Lauran Neergaard, AP
Scientists announced a bold step in the enduring quest to create artificial life. They've produced a living cell powered by manmade DNA. While such work can evoke images of Frankenstein-like scientific tinkering, it also is exciting hopes that it could eventually lead to new fuels, better ways to clean polluted water, faster vaccine production and more.
The inventors call it the world's first synthetic cell, although this initial step is more a re-creation of existing life than a built-from-scratch kind. But Maryland genome-mapping pioneer J. Craig Venter said his team's project paves the way for the ultimate, much harder goal: designing organisms that work differently from the way nature intended for a wide range of uses. Already he's working with ExxonMobil in hopes of turning algae into fuel.
“This is the first self-replicating species we've had on the planet whose parent is a computer,” Venter told reporters. “It's been a long time coming, and it was worth the wait,” said Dr. George Church, a Harvard Medical School genetics professor. “It's a milestone that has potential practical applications.”
Following the announcement, President Barack Obama directed the Presidential Commission for the Study of Bioethical Issues he established last fall to make its first order of business a study of the milestone. “The commission should consider the potential medical, environmental, security and other benefits of this field of research, as well as any potential health, security or other risks,” Obama wrote in a letter to the commission's chairwoman, Amy Gutmann, the president of the University of Pennsylvania.
Obama also asked that the commission develop recommendations about any actions the government should take “to ensure that America reaps the benefits of this developing field of science while identifying appropriate ethical boundaries and minimizing identified risks.”
For years scientists have moved single genes and even large chunks of DNA from one species to another. At his J. Craig Venter Institute in Rockville, MD, and San Diego, Venter's team aimed to go further. A few years ago, the researchers transplanted an entire natural genome of one bacterium into another and watched it take over, turning a goat germ into a cattle germ.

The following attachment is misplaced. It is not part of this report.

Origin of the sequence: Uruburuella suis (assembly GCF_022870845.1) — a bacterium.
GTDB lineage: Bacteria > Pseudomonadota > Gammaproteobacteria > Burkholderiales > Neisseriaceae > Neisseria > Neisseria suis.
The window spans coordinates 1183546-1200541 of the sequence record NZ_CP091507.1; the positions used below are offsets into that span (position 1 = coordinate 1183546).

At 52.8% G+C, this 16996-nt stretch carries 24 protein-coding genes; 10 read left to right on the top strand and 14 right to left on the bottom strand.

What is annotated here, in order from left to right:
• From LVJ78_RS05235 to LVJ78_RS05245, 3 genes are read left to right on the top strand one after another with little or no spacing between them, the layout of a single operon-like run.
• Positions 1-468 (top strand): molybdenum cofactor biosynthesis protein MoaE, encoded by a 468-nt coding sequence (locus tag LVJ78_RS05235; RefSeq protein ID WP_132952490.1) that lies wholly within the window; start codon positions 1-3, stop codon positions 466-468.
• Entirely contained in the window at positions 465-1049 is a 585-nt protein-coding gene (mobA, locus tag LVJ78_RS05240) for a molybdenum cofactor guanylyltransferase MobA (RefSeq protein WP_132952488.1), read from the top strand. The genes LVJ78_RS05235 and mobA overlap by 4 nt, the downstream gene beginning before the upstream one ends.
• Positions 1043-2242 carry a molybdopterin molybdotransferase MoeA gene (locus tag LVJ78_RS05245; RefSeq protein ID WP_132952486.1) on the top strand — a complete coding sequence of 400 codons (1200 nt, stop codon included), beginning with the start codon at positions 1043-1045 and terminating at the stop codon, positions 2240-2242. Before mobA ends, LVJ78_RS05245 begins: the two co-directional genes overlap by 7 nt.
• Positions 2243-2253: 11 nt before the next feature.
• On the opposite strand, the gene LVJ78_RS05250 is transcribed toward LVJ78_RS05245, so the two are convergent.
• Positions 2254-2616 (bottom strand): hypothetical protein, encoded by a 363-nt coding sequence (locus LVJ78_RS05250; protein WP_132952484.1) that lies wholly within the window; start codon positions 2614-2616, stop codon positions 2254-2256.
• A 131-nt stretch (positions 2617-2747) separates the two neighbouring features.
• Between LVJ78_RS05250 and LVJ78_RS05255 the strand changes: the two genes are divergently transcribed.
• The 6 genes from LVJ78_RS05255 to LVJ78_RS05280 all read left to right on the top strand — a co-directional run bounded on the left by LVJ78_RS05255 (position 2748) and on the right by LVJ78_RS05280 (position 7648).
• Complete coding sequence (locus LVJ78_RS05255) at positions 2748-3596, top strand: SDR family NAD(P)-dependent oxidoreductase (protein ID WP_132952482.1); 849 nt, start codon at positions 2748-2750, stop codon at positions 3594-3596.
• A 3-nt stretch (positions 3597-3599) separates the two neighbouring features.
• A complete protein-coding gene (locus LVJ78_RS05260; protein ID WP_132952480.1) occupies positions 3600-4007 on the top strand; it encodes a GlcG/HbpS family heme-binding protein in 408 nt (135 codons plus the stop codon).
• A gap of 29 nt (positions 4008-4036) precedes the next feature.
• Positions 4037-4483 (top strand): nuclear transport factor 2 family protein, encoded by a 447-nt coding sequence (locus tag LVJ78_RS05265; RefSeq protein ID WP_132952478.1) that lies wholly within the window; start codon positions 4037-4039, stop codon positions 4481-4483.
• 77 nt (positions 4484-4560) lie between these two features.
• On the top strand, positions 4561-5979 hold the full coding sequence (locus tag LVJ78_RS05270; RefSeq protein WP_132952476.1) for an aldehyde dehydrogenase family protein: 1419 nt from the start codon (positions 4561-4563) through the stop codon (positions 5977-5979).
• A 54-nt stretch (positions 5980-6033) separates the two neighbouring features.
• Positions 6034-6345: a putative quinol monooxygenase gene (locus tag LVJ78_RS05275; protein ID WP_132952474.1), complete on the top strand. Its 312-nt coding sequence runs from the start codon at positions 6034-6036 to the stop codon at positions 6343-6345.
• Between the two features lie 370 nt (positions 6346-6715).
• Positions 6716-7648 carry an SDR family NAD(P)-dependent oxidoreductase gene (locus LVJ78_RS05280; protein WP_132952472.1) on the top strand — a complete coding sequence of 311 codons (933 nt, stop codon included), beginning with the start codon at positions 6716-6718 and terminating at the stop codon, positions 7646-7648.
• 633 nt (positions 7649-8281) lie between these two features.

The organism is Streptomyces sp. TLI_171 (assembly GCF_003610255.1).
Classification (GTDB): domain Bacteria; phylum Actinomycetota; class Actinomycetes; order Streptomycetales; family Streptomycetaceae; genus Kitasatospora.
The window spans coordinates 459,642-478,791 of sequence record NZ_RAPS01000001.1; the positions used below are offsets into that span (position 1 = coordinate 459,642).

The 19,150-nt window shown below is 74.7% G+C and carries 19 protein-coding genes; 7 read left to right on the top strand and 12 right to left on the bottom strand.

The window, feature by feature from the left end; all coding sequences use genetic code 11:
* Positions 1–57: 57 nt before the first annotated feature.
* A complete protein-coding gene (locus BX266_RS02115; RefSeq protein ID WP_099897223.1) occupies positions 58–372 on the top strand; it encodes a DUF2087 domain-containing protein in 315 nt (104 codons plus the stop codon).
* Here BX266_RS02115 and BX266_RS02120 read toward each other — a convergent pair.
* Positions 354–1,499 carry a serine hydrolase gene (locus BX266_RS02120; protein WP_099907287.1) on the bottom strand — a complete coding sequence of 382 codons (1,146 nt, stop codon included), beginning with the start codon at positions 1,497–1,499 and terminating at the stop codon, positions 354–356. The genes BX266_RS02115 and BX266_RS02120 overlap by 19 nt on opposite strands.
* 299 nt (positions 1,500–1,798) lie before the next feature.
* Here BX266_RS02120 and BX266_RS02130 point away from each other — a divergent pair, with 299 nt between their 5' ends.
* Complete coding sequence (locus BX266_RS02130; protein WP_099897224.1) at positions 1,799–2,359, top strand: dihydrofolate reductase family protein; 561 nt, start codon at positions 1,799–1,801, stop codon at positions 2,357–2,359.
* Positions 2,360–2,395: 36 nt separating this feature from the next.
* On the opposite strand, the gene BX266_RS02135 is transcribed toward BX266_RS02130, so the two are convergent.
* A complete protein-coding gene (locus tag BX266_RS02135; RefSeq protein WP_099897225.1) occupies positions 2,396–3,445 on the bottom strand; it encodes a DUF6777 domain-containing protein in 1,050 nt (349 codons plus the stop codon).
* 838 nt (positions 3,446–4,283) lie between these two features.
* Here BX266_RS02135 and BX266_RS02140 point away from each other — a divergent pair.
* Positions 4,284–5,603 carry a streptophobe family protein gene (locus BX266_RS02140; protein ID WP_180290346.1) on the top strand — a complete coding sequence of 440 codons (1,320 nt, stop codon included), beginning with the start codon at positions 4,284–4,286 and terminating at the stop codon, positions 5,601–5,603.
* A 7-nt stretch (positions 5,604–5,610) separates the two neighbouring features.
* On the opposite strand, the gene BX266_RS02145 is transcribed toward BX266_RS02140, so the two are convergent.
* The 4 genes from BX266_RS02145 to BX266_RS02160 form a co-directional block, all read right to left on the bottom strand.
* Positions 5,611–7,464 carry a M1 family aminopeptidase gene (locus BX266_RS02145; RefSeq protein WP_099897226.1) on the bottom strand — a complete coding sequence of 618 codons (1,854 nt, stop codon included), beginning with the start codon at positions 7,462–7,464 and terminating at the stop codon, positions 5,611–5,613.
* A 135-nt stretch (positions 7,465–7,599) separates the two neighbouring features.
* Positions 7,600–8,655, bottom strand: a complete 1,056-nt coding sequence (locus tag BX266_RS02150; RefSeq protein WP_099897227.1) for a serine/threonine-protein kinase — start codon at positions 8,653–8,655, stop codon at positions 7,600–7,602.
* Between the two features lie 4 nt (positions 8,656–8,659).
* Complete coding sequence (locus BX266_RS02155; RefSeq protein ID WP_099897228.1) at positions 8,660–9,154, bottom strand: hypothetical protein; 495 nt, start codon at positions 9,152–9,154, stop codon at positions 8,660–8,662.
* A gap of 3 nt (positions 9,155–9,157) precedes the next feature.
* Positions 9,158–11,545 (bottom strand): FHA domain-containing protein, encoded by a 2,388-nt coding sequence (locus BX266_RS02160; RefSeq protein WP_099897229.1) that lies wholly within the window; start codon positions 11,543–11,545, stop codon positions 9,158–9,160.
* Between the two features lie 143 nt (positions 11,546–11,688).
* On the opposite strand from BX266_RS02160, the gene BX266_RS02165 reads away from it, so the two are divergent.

Next, the researchers built from scratch another, smaller bacterium's genome, using off-the-shelf laboratory-made DNA fragments. This new report combines those two achievements to test a big question: Could synthetic DNA really take over and drive a living cell? Somehow, it did.
Even while praising the accomplishment, many specialists say the work hasn't yet crossed the line of truly creating new life from scratch. It's partially synthetic, some said, because Venter's team had to stick the manmade genetic code inside a living cell from a related species. That cell was more than just a container; it also contained its own cytoplasm — the liquid part. In other words, the synthetic part was running on the hardware of the modern cell.
The environmental group Friends of the Earth said the new work took genetic engineering to an extreme new level and urged that Venter stop until government regulations are put in place to protect against these kind of engineered microbes escaping into the environment. Venter said he removed 14 genes thought to make the germ dangerous to goats before doing the work, and had briefed government officials about the work over the course of several years — acknowledging that someone potentially could use this emerging field for harm instead of good.
But MIT's Weiss said it would be far easier to use existing technologies to make bio-weapons. “There's a big gap between science fiction and what your imagination can do and the reality in research labs.